1) Reverence and Respect for the Sacred. I did not want to attend a church where the main focus was to "get something out of it." I had a huge problem with songs and sermon that did not in any way glorify God, but rather demeaned Him in one of the most insulting ways-- by ignoring His depth and Heart in order to appeal to the masses. I was even irritated by the smallest things-- people clapping for the worship band, guitar solos in the middle of a beautiful, theologically inspiring hymn, and so on.
2) An Attitude of Compassion Toward the Lost. In my last few years at this church, I do not believe I came across more than one professing Non-believer. The one Non-Believer I knew was a dear friend of mine who eventually left the church because her small group leaders would not accept her "punk" lifestyle. They attempted to give her a make over, in which they wanted to replace her spikey green hair (which looked fantastic with a black and white polka-dotted dress) with something more normal, and her safety-pinned, hand-made clothes (which she now SELLS) with something more tame. Her appearance, however, was not her heart-issue, but the church and it's supposed youth leadership failed to recognize that... and they lost her. They lost her.
3) A Wise and Discerning Use of Resources and Influence in the Community. It is a common-known fact amongst youth groups in this area that, if you want to get a big church to involve themselves in one of your events, you certainly do not ask the church I previously attended. Not only were they introverted, they were egotistical. What kind of church, that has such enormous potential and resources, gives it all up for a minimal territory and a bad reputation within the body of Christ?
I never could have imagined what God had in store for me. Not only did He place me in a body of believers who share my heart and convictions about the second and third concerns I hold, He also directly addressed the first concern by placing me in a denominational tradition of reverence, abstinence, and charity-- three of the things that I value most in the world.
I was more than excited about the Missionary Church. More than I even let on, really. But the idea of casting off all traditions and building it all back up by Scripture alone sort of shook me a little. I never really voiced it, but still I looked for solace in trying to allign with far more traditional religious views. Nothing seemed right. However, two things have come up in the past week that have completely changed my mind about seeking out more traditional worship.
The first thing happened when I was surfing Myspace, and I came across an old, old friend of mine. I'm talking... we were best friends when we were 12. He wanted to be a Christian Apologist. I wanted to be a writer. For a while, he really wandered away from the Church. We lost touch a lot during this time, but I know God had his heart all along. He is currently going through much of the same thing as I am-- struggling to find something true and real in the mess of religious monopoly in the world. While I am participating in a derrivative of the Organic church, he is a part of the Emergent Church. Anyway-- There was one word on his entire site that just jumped out at me-- "Sacred." He said it over and over again-- as if it were something that needed to be notice and applied. This caught my heart, and has been there ever since.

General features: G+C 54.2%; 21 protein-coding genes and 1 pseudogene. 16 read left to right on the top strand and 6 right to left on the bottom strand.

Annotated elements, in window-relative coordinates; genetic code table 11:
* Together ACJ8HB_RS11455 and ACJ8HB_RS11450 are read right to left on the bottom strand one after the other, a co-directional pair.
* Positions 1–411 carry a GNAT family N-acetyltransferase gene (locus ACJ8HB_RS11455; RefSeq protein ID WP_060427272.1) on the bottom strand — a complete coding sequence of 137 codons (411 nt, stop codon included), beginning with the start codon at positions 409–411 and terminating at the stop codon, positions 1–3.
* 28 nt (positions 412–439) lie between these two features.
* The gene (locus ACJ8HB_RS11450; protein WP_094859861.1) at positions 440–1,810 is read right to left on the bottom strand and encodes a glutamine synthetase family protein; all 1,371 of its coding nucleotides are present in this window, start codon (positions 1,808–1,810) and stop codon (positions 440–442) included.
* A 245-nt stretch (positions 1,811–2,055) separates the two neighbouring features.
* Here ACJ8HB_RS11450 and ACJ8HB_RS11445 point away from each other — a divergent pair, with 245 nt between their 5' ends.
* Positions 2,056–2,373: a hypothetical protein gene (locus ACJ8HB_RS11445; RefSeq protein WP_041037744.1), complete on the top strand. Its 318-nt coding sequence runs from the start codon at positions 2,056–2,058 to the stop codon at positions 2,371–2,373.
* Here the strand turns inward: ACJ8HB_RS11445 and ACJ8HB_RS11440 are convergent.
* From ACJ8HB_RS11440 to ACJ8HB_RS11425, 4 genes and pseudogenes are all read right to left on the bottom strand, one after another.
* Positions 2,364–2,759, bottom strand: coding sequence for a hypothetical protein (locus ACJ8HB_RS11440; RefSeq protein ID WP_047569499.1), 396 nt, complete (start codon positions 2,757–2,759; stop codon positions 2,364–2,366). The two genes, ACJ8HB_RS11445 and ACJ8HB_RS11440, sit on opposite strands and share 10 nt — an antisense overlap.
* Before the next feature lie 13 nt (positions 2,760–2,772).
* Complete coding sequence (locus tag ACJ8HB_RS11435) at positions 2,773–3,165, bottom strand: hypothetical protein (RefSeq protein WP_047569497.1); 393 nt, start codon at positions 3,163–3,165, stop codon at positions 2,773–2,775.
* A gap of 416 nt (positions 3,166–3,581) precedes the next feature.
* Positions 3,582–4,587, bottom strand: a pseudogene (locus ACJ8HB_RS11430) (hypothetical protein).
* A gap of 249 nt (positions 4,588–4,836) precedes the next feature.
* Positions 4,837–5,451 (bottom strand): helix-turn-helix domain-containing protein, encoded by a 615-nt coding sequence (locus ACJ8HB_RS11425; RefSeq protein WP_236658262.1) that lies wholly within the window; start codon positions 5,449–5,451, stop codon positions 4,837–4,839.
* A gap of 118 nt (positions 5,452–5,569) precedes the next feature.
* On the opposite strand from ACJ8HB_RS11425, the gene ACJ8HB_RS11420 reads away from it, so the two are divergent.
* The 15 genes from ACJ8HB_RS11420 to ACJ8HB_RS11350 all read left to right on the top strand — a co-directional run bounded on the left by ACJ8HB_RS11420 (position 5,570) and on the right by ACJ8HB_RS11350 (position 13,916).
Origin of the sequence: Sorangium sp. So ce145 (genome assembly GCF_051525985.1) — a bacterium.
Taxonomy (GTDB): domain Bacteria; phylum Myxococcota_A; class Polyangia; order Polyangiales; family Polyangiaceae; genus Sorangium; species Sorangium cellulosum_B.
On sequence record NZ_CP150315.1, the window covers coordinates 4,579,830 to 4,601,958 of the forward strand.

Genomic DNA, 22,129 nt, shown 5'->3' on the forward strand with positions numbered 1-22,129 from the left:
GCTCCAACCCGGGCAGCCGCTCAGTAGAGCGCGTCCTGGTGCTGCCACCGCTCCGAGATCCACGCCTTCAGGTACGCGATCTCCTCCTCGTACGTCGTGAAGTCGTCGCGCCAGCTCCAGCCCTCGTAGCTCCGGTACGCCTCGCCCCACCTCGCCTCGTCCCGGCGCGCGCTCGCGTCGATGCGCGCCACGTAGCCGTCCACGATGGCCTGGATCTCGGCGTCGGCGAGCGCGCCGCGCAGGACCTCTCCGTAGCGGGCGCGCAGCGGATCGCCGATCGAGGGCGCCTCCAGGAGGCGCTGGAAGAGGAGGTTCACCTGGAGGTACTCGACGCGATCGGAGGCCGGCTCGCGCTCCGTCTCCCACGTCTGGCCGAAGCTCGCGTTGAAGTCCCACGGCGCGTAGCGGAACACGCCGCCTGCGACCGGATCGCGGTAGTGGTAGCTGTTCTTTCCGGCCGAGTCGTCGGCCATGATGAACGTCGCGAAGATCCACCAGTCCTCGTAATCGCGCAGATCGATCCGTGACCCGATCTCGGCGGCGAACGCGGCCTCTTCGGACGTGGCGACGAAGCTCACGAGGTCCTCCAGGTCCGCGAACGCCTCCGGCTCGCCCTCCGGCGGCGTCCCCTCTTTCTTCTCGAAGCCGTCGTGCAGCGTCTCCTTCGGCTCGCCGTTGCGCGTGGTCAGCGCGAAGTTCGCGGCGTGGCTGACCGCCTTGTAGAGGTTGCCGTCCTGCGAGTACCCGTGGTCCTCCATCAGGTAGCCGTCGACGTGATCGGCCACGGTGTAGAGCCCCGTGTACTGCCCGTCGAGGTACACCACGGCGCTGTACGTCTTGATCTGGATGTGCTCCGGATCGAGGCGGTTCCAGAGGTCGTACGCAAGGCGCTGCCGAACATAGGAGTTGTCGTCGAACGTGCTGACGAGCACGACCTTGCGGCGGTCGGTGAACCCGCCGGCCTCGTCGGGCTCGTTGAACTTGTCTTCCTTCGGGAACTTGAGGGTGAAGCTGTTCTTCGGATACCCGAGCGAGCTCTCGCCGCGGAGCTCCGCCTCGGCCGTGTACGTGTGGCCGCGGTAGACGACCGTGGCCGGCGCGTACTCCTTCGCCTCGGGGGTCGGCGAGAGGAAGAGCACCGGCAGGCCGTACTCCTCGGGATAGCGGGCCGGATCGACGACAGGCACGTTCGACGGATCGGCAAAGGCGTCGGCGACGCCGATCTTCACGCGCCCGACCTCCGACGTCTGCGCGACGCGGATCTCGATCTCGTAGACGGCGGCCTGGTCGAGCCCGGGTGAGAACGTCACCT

It wasn't completely tied together, though, until today when I read "The Passing of Arthur," a poem by Lord Alfred Tennyson about the death of King Arthur.
After Modred nearly kills Arthur, Sir Bedivere returns Exalibur to the Lady of the Lake, and then has a final discussion with Arthur about the future of the kingdom. Bedivere is horrified-- he is the last knight of the round table, and he realizes that it would be foolish and dangerous to carry on chivalry and knighthood without King Arthur or the precepts used to form Camelot, but he refuses to give up his status, his traditions, and his lifestyle as a knight. The era of knighthood is gone, and Arthur recognizes this. In consoling Bedivere, he said this;
And slowly answer'd Arthur from the barge;
"The old order changeth, yeilding place to the new,
And God fulfils himself in many ways,
Lest one good custom should corrupt the world."
It then dawned on me-- Even if all of the traditions and customs I had loved so dearly had been good in their own time, they are a hindrance to the things that God wants to accomplish in the world-- and this will eventually corrupt the world beyond repair. Everything changes, especially religious expression, but it yeilds place to the new. This new movement I am participating in is not traditional, but God does not call us to worship with tradition. He calls us to have reverence for what is sacred. It may not be perfect, and we may not know exactly what it will look like, but it is becoming more and more clear to me that True Vine Missionary Church is certainly one of the many ways that God has decided to "fulfil himself in."